There are no mulligans in the NFL, no reset buttons.
So it goes for the Green Bay Packers, who lost quarterback Aaron Rodgers to a broken collarbone Monday night against the Bears.
Pressed into service, backup Seneca Wallace was serviceable, completing 11 of 19 passes for 114 yards. However, he threw an interception, and he didn't have a completion of longer than 17 yards. He also was sacked four times.
The Bears' 27-20 win created a three-way tie at the top of the NFC North, giving the Packers little time to get Wallace ready for today's game with the Philadelphia Eagles.
Needing a healthy backup for Wallace, they filled the role in-house, promoting Fremd product Scott Tolzien from the practice squad. With the Wisconsin grad only a play away from taking the field, the Packers needed to get him some work at practice as well.
"We need to get Scott involved in the drives and give him a little bit, too, because you've got to make sure your No. 2 is ready," head coach Mike McCarthy said.
Tolzien, 26, has been with the Packers practice squad since Sept. 2. The Browns reportedly showed interest in signing Tolzien to their 53-player roster in October, but he elected to stay with Green Bay, reportedly receiving a raise in the process.
The Browns' pursuit of Tolzien -- and the Packers' willingness to keep him -- speaks well of the Rolling Meadows native. In Cleveland, Tolzien would have been reunited with offensive coordinator Norv Turner, who worked with him as the Chargers' head coach in 2011.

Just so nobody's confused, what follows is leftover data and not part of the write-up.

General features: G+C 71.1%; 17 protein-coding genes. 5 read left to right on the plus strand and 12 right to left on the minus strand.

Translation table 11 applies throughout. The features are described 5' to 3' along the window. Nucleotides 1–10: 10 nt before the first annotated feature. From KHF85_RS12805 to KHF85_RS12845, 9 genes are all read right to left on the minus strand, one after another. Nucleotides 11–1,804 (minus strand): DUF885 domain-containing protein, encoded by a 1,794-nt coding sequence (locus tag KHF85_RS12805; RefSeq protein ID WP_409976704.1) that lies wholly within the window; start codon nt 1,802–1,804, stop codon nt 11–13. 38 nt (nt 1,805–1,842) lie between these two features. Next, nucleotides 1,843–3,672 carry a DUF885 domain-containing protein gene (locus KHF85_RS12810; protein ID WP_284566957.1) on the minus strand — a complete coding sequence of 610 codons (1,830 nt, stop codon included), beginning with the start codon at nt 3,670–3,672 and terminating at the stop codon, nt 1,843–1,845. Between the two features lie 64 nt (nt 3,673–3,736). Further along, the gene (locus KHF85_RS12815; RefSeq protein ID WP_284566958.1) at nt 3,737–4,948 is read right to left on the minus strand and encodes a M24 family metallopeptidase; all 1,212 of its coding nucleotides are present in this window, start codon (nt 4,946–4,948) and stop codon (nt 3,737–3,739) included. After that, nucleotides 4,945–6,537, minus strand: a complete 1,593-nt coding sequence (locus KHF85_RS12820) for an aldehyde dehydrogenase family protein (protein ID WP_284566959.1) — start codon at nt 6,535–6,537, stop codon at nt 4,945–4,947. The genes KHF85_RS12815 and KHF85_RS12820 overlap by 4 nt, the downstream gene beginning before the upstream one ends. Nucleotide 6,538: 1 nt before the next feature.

In an October interview with the Daily Herald, Tolzien indicated the Packers worked their practice-squad players like those on the roster.
"Really, everything is the exact same, except your paycheck at the end of the week is different. But with that being said, you're still preparing as if you're playing in the game."
Diligence was regarded as one of Tolzien's strengths coming out of Wisconsin in 2011. In Pro Football Weekly's 2011 Draft Preview, Tolzien's "outstanding intangibles" were cited as one of his assets.
"Really studies the game," the PFW scouting report on Tolzien read. "Terrific work ethic -- self-made, a film junkie. Understands football concepts. Highly respected, competitive, a team leader. Takes great pride in his craft -- football is very important to him."
At 5-foot-11, Wallace, is several inches shorter than Tolzien and is the more mobile quarterback. He also has good arm strength, which PFW said Tolzien lacked at that time.
"Cannot generate velocity on the ball," PFW's draft expert, Nolan Nawrocki, wrote of Tolzien two years ago. "Is easily tracked down in the pocket with marginal agility."
After spending 2011 with San Diego and two seasons with San Francisco, the Packers saw enough to sign him as the season began.
Now, the Packers need to prepare Wallace to be ready within the framework of their offense.
"It's important to stay in tune with his skill set, but also utilize the other players," McCarthy said of Wallace on Wednesday. "I mean, conceptually, we're not going to reinvent the wheel here.
"I'm fully confident in our time together in Seneca's participation to this point that we'll continue to run the majority of our offense."
On Sunday, Wallace will start a regular-season game for the first time in two seasons. Tolzien, meanwhile, will be active in a regular-season game for only fourth time in his NFL career, one in which he's never taken the field in an non-preseason contest.
Consider the Packers' quarterback contingency plan activated.
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